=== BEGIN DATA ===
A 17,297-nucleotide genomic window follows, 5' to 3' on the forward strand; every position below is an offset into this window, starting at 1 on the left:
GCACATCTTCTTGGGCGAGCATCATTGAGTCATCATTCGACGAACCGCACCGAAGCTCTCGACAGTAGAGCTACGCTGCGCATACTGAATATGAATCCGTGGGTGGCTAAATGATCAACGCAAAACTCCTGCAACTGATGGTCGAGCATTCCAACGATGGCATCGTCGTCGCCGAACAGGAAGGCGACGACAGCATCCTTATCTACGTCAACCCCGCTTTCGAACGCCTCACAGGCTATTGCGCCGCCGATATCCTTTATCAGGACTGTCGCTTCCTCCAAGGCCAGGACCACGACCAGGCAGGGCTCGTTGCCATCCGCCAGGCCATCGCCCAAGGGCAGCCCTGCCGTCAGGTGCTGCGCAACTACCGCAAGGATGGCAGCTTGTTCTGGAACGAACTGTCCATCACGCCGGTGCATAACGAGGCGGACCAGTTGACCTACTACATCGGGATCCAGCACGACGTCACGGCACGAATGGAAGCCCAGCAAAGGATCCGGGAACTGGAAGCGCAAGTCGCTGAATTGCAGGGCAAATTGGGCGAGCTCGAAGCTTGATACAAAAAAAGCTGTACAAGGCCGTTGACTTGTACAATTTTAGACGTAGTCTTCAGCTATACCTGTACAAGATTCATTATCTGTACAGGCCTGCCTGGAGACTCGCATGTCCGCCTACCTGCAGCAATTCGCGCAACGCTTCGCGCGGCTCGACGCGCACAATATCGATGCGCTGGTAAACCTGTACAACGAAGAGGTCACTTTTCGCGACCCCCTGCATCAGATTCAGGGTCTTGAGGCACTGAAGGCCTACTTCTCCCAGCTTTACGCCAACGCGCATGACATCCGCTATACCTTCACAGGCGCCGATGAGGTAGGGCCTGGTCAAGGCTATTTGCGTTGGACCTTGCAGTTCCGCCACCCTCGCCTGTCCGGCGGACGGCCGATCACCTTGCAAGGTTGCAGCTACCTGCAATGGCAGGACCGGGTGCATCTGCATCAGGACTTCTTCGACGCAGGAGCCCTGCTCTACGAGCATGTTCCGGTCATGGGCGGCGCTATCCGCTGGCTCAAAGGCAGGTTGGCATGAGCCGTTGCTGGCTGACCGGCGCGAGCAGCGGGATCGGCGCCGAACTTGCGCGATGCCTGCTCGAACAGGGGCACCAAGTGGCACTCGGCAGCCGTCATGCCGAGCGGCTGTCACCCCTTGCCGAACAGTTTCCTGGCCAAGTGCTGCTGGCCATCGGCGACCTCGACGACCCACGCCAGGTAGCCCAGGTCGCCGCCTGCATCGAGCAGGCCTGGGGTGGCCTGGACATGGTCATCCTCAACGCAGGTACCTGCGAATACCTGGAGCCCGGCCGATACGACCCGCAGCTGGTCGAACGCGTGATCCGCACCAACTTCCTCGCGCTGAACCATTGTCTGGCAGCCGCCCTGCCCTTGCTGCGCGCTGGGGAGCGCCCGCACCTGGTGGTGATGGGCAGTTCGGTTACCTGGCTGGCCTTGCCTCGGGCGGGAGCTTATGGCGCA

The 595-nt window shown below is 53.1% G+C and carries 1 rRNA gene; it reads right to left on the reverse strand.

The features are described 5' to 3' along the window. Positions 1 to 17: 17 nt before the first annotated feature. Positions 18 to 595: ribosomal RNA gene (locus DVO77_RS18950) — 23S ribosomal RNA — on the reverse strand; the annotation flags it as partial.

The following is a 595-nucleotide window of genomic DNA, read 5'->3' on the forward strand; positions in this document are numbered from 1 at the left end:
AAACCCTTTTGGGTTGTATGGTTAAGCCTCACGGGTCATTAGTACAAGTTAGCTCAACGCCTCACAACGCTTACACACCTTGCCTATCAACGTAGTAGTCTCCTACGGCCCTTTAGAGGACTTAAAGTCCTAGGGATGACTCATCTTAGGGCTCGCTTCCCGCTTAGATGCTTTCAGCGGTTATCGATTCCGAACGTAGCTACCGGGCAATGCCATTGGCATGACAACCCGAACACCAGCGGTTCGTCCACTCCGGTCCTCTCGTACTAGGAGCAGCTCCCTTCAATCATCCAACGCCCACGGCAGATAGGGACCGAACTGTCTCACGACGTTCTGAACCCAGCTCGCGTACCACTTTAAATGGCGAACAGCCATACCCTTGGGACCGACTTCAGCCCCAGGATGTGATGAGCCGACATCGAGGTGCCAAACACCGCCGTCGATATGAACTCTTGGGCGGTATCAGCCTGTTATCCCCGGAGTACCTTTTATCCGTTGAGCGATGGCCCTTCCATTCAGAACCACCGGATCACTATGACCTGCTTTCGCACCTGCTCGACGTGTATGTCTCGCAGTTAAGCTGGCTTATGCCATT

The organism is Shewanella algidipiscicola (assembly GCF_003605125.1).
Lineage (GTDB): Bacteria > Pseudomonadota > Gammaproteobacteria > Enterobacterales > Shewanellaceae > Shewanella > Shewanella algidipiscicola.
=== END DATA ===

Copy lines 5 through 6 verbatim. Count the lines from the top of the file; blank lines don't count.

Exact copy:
The following is a 595-nucleotide window of genomic DNA, read 5'->3' on the forward strand; positions in this document are numbered from 1 at the left end:
AAACCCTTTTGGGTTGTATGGTTAAGCCTCACGGGTCATTAGTACAAGTTAGCTCAACGCCTCACAACGCTTACACACCTTGCCTATCAACGTAGTAGTCTCCTACGGCCCTTTAGAGGACTTAAAGTCCTAGGGATGACTCATCTTAGGGCTCGCTTCCCGCTTAGATGCTTTCAGCGGTTATCGATTCCGAACGTAGCTACCGGGCAATGCCATTGGCATGACAACCCGAACACCAGCGGTTCGTCCACTCCGGTCCTCTCGTACTAGGAGCAGCTCCCTTCAATCATCCAACGCCCACGGCAGATAGGGACCGAACTGTCTCACGACGTTCTGAACCCAGCTCGCGTACCACTTTAAATGGCGAACAGCCATACCCTTGGGACCGACTTCAGCCCCAGGATGTGATGAGCCGACATCGAGGTGCCAAACACCGCCGTCGATATGAACTCTTGGGCGGTATCAGCCTGTTATCCCCGGAGTACCTTTTATCCGTTGAGCGATGGCCCTTCCATTCAGAACCACCGGATCACTATGACCTGCTTTCGCACCTGCTCGACGTGTATGTCTCGCAGTTAAGCTGGCTTATGCCATT